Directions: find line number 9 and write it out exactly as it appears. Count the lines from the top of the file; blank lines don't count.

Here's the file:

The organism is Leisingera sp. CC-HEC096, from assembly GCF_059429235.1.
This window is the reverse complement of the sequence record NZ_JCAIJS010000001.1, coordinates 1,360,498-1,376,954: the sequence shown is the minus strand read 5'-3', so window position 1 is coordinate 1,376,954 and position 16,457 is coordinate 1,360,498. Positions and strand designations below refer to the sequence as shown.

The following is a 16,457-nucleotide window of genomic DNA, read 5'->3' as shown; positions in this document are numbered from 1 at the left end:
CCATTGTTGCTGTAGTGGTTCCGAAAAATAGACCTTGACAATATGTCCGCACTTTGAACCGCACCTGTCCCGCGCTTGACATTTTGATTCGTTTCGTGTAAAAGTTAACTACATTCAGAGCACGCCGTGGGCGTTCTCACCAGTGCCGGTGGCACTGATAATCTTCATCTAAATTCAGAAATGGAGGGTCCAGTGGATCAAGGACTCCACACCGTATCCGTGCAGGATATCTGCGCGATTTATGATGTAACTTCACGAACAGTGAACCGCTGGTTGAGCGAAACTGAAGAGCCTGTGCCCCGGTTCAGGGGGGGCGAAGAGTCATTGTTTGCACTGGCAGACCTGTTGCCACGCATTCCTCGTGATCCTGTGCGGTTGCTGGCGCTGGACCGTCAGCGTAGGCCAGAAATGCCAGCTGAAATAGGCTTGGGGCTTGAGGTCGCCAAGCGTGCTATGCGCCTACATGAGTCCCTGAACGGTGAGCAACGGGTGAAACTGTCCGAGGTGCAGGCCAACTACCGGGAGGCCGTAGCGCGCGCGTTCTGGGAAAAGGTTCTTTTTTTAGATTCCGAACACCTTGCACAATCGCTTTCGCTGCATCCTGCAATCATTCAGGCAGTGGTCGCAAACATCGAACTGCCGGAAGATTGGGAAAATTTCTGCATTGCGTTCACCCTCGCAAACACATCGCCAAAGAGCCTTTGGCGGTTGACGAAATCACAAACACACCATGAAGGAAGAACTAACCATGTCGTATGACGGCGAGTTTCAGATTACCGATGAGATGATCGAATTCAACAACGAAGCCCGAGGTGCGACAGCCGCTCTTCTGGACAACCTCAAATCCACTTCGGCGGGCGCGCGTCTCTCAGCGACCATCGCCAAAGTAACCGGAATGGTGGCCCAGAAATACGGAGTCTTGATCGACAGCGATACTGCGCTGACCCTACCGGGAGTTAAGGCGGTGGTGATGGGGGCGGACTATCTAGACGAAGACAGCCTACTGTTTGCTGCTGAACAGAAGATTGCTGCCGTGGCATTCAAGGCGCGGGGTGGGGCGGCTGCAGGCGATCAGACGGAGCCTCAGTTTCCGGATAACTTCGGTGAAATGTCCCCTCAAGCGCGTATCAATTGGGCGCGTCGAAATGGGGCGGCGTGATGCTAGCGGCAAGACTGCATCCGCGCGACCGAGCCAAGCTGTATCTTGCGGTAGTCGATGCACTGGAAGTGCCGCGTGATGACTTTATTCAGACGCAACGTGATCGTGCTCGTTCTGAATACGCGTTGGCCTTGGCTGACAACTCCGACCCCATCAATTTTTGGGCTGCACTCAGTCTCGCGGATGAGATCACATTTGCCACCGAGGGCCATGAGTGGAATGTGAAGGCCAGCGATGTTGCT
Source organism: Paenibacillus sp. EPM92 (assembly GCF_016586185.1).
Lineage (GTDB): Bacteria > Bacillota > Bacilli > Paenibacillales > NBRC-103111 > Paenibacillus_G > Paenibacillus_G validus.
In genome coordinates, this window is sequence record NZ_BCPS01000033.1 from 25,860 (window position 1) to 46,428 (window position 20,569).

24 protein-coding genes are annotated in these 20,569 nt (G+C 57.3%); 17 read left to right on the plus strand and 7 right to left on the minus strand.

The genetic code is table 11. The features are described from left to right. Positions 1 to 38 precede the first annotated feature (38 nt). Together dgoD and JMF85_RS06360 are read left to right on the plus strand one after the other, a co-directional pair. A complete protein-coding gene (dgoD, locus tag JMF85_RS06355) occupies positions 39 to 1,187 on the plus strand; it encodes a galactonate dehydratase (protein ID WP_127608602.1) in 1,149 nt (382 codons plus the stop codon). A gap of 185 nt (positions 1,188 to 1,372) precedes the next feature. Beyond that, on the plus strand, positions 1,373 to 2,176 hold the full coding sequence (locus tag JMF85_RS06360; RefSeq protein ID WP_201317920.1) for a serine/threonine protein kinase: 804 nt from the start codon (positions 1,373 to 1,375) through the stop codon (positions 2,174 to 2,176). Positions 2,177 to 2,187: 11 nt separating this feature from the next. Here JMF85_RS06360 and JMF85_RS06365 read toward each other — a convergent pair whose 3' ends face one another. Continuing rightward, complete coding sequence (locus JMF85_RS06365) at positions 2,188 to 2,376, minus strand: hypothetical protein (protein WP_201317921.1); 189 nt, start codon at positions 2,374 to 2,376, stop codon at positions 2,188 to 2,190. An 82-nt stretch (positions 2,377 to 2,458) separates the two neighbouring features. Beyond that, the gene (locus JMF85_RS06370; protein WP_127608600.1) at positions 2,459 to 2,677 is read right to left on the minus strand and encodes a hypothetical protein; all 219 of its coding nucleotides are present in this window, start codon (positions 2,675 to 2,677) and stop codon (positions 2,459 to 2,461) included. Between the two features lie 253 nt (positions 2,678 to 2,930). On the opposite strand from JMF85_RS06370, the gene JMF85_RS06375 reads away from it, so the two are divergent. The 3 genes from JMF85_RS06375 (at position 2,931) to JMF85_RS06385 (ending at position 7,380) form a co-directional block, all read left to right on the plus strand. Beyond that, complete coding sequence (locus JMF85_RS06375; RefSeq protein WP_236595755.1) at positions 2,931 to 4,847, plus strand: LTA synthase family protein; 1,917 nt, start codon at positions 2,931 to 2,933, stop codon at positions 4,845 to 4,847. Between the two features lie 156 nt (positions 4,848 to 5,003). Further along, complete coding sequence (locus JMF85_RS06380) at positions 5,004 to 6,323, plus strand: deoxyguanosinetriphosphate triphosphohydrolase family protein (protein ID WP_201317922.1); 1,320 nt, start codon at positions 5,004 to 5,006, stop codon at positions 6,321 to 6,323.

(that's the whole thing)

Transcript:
The genetic code is table 11. The features are described from left to right. Positions 1 to 38 precede the first annotated feature (38 nt). Together dgoD and JMF85_RS06360 are read left to right on the plus strand one after the other, a co-directional pair. A complete protein-coding gene (dgoD, locus tag JMF85_RS06355) occupies positions 39 to 1,187 on the plus strand; it encodes a galactonate dehydratase (protein ID WP_127608602.1) in 1,149 nt (382 codons plus the stop codon). A gap of 185 nt (positions 1,188 to 1,372) precedes the next feature. Beyond that, on the plus strand, positions 1,373 to 2,176 hold the full coding sequence (locus tag JMF85_RS06360; RefSeq protein ID WP_201317920.1) for a serine/threonine protein kinase: 804 nt from the start codon (positions 1,373 to 1,375) through the stop codon (positions 2,174 to 2,176). Positions 2,177 to 2,187: 11 nt separating this feature from the next. Here JMF85_RS06360 and JMF85_RS06365 read toward each other — a convergent pair whose 3' ends face one another. Continuing rightward, complete coding sequence (locus JMF85_RS06365) at positions 2,188 to 2,376, minus strand: hypothetical protein (protein WP_201317921.1); 189 nt, start codon at positions 2,374 to 2,376, stop codon at positions 2,188 to 2,190. An 82-nt stretch (positions 2,377 to 2,458) separates the two neighbouring features. Beyond that, the gene (locus JMF85_RS06370; protein WP_127608600.1) at positions 2,459 to 2,677 is read right to left on the minus strand and encodes a hypothetical protein; all 219 of its coding nucleotides are present in this window, start codon (positions 2,675 to 2,677) and stop codon (positions 2,459 to 2,461) included. Between the two features lie 253 nt (positions 2,678 to 2,930). On the opposite strand from JMF85_RS06370, the gene JMF85_RS06375 reads away from it, so the two are divergent. The 3 genes from JMF85_RS06375 (at position 2,931) to JMF85_RS06385 (ending at position 7,380) form a co-directional block, all read left to right on the plus strand. Beyond that, complete coding sequence (locus JMF85_RS06375; RefSeq protein WP_236595755.1) at positions 2,931 to 4,847, plus strand: LTA synthase family protein; 1,917 nt, start codon at positions 2,931 to 2,933, stop codon at positions 4,845 to 4,847. Between the two features lie 156 nt (positions 4,848 to 5,003). Further along, complete coding sequence (locus JMF85_RS06380) at positions 5,004 to 6,323, plus strand: deoxyguanosinetriphosphate triphosphohydrolase family protein (protein ID WP_201317922.1); 1,320 nt, start codon at positions 5,004 to 5,006, stop codon at positions 6,321 to 6,323.